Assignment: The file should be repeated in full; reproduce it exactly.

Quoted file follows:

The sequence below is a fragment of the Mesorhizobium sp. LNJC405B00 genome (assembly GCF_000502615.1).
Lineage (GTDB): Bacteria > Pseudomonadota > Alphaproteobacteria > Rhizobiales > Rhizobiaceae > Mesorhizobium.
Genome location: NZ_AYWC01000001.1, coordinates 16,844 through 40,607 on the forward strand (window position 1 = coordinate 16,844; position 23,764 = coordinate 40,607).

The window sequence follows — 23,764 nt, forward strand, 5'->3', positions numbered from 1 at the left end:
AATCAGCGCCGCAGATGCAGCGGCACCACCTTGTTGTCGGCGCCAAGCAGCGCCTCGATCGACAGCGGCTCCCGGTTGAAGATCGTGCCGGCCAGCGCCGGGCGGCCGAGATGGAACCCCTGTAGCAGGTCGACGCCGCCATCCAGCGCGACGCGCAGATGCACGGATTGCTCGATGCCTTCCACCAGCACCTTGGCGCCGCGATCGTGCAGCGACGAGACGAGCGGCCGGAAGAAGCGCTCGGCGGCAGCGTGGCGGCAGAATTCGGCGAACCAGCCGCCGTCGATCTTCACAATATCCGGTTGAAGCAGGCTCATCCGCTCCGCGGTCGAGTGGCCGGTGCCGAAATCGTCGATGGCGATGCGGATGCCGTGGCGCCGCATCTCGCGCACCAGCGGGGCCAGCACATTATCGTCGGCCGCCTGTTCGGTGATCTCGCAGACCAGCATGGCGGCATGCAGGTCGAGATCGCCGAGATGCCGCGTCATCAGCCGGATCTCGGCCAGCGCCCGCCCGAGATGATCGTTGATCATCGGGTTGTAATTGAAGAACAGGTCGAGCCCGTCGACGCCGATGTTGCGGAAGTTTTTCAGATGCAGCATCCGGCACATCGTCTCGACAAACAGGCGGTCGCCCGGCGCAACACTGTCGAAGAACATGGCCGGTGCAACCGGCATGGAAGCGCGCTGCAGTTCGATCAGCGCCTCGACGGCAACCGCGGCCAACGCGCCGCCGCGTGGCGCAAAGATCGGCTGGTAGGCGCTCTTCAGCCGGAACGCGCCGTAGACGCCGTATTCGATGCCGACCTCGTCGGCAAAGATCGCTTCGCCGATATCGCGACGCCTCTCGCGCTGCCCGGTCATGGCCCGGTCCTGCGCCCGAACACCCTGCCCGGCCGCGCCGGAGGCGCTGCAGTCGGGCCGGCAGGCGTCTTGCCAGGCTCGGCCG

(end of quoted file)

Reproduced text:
The sequence below is a fragment of the Mesorhizobium sp. LNJC405B00 genome (assembly GCF_000502615.1).
Lineage (GTDB): Bacteria > Pseudomonadota > Alphaproteobacteria > Rhizobiales > Rhizobiaceae > Mesorhizobium.
Genome location: NZ_AYWC01000001.1, coordinates 16,844 through 40,607 on the forward strand (window position 1 = coordinate 16,844; position 23,764 = coordinate 40,607).

The window sequence follows — 23,764 nt, forward strand, 5'->3', positions numbered from 1 at the left end:
AATCAGCGCCGCAGATGCAGCGGCACCACCTTGTTGTCGGCGCCAAGCAGCGCCTCGATCGACAGCGGCTCCCGGTTGAAGATCGTGCCGGCCAGCGCCGGGCGGCCGAGATGGAACCCCTGTAGCAGGTCGACGCCGCCATCCAGCGCGACGCGCAGATGCACGGATTGCTCGATGCCTTCCACCAGCACCTTGGCGCCGCGATCGTGCAGCGACGAGACGAGCGGCCGGAAGAAGCGCTCGGCGGCAGCGTGGCGGCAGAATTCGGCGAACCAGCCGCCGTCGATCTTCACAATATCCGGTTGAAGCAGGCTCATCCGCTCCGCGGTCGAGTGGCCGGTGCCGAAATCGTCGATGGCGATGCGGATGCCGTGGCGCCGCATCTCGCGCACCAGCGGGGCCAGCACATTATCGTCGGCCGCCTGTTCGGTGATCTCGCAGACCAGCATGGCGGCATGCAGGTCGAGATCGCCGAGATGCCGCGTCATCAGCCGGATCTCGGCCAGCGCCCGCCCGAGATGATCGTTGATCATCGGGTTGTAATTGAAGAACAGGTCGAGCCCGTCGACGCCGATGTTGCGGAAGTTTTTCAGATGCAGCATCCGGCACATCGTCTCGACAAACAGGCGGTCGCCCGGCGCAACACTGTCGAAGAACATGGCCGGTGCAACCGGCATGGAAGCGCGCTGCAGTTCGATCAGCGCCTCGACGGCAACCGCGGCCAACGCGCCGCCGCGTGGCGCAAAGATCGGCTGGTAGGCGCTCTTCAGCCGGAACGCGCCGTAGACGCCGTATTCGATGCCGACCTCGTCGGCAAAGATCGCTTCGCCGATATCGCGACGCCTCTCGCGCTGCCCGGTCATGGCCCGGTCCTGCGCCCGAACACCCTGCCCGGCCGCGCCGGAGGCGCTGCAGTCGGGCCGGCAGGCGTCTTGCCAGGCTCGGCCG